“More relevant template from Malaysia”
I am the author of IPO: A Global Guide and refer to Enoch Yiu’s White Collar column (“Fresh reminder of need to end muddle over HKEx roles”, October 1). She said “London and Singapore have long ago brought in independent regulators to be involved in the listing approval process for companies undergoing IPOs”.
It is true that in London, responsibility for the approval of prospectuses and admission of companies to the Official List lies with the U.K. Listing Authority.
But in Singapore, it is actually the Singapore Exchange that reviews draft prospectuses, provides comments and raises points for clarification by the company and its advisers prior to issuing an eligibility-to-list letter. After the prospectus has been lodged on its website for comment by the public, the Monetary Authority of Singapore then conducts a fairly short review process for compliance with statutory requirements, prior to registering the prospectus.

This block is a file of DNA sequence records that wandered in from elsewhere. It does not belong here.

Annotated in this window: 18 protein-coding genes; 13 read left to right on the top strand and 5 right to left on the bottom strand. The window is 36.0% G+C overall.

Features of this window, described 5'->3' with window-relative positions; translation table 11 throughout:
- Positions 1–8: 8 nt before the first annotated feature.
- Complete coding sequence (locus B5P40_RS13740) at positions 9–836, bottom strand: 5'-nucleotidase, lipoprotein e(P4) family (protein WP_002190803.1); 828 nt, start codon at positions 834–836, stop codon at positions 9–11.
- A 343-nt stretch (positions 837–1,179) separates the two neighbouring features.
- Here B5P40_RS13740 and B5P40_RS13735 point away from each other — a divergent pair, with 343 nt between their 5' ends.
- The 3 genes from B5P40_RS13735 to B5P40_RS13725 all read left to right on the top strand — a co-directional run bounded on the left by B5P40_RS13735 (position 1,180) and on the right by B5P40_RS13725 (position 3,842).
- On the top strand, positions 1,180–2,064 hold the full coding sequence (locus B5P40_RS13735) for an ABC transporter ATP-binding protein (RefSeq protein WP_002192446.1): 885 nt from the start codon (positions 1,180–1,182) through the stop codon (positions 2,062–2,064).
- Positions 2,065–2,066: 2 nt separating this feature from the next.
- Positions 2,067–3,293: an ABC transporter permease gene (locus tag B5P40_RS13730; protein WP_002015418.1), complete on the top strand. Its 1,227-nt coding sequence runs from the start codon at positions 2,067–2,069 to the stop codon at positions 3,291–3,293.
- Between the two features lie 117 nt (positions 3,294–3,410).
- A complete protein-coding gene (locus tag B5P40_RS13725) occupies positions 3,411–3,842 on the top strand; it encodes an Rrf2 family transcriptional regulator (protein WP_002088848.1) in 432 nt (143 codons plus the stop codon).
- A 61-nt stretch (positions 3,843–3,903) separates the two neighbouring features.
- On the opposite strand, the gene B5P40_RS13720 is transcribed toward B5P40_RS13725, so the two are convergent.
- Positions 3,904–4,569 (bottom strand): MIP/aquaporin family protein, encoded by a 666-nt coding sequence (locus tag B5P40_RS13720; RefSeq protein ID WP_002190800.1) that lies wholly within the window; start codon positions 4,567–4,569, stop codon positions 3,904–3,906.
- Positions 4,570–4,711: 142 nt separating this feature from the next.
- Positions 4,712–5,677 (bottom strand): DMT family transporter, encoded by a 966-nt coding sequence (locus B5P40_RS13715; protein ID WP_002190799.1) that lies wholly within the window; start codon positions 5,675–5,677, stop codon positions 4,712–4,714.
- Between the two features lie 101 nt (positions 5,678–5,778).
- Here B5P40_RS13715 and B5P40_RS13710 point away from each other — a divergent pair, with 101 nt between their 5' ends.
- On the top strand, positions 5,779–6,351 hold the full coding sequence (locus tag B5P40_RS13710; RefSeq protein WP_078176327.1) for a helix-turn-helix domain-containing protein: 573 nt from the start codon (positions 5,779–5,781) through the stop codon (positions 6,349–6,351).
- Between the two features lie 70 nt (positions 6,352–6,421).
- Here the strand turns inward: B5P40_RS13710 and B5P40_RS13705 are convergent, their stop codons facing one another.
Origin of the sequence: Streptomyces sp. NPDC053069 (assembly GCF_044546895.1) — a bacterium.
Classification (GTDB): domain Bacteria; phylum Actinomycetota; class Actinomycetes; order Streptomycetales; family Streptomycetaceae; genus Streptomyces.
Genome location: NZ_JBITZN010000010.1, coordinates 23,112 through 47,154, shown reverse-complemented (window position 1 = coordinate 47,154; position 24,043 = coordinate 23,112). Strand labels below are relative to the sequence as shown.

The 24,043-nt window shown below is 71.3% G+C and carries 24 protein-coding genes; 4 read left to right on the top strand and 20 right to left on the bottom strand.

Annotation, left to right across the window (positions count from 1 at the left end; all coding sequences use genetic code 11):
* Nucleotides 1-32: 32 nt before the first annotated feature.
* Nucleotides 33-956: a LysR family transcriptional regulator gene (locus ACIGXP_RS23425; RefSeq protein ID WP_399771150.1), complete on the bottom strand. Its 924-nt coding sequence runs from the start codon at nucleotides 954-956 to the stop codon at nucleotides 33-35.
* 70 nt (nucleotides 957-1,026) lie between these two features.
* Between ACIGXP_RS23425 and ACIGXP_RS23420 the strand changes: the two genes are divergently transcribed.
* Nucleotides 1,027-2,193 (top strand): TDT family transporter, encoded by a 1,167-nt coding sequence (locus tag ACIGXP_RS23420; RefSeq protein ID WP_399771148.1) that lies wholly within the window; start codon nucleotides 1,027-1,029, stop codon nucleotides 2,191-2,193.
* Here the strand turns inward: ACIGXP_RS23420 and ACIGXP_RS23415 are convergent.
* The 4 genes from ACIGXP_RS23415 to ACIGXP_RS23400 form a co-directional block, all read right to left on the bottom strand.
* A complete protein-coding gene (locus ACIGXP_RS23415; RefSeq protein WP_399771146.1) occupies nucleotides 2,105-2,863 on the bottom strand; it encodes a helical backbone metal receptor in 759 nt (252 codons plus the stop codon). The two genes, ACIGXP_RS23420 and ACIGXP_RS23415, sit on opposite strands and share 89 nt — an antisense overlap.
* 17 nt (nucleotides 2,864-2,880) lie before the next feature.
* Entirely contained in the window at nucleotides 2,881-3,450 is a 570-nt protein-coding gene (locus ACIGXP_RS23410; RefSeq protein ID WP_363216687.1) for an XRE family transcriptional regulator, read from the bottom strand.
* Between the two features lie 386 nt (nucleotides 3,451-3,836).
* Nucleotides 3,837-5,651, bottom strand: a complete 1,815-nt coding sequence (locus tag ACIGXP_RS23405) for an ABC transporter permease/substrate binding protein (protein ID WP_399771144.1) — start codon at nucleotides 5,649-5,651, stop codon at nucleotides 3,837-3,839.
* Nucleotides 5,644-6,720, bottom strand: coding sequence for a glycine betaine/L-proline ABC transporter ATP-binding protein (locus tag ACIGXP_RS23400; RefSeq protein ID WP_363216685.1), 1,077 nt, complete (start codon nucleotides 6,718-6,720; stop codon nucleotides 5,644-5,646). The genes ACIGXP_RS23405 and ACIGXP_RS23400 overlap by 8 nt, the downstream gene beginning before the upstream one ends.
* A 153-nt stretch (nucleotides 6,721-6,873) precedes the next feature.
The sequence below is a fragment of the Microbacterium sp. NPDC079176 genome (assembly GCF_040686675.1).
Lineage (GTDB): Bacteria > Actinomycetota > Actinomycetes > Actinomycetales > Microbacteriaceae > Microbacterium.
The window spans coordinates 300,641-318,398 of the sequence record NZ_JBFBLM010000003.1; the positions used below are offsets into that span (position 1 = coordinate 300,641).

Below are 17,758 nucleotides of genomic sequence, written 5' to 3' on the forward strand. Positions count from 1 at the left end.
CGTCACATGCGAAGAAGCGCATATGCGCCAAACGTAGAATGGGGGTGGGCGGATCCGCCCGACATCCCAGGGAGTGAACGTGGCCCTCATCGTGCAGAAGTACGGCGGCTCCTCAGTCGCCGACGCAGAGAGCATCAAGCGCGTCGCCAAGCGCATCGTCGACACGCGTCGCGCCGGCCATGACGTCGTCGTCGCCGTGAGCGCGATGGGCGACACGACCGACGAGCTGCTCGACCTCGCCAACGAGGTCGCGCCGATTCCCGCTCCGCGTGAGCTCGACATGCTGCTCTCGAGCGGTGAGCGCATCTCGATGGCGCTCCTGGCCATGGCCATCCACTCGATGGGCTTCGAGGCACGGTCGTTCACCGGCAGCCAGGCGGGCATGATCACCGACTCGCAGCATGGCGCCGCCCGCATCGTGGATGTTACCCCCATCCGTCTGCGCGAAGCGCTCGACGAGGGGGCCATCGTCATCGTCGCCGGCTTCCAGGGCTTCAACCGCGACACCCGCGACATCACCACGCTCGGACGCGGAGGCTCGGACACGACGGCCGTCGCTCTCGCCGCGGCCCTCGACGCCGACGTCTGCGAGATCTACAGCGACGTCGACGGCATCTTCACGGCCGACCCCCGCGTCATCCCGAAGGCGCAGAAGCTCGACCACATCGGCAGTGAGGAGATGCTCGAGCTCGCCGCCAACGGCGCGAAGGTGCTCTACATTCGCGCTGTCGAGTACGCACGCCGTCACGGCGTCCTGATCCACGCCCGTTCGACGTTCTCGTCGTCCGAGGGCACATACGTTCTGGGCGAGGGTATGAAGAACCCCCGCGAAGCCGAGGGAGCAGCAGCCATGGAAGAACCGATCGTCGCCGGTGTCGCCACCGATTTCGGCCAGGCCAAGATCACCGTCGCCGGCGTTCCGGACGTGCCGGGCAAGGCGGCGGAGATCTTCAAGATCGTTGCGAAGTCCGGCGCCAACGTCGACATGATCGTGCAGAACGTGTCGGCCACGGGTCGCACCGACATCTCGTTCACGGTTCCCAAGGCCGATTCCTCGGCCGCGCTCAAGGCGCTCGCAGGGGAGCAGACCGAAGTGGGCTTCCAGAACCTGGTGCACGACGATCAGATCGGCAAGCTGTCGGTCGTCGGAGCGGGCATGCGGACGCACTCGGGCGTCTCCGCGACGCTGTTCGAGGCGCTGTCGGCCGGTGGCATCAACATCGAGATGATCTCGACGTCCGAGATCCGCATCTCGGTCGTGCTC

This in effect is fairly similar to the interaction that exists in Hong Kong between the exchange and the Securities and Futures Commission.
While I agree that the de facto duplication between the stock exchange and the SFC in reviewing prospectuses is to some extent counterproductive, and raises potential conflicts of interest, Singapore is not the best example of a U.K. or U.S.-style regulatory approach to initial public offerings in the region. Malaysia, where prospectuses are reviewed by the Securities Commission Malaysia prior to companies listing on Bursa Malaysia, provides a much more relevant template for Hong Kong to follow.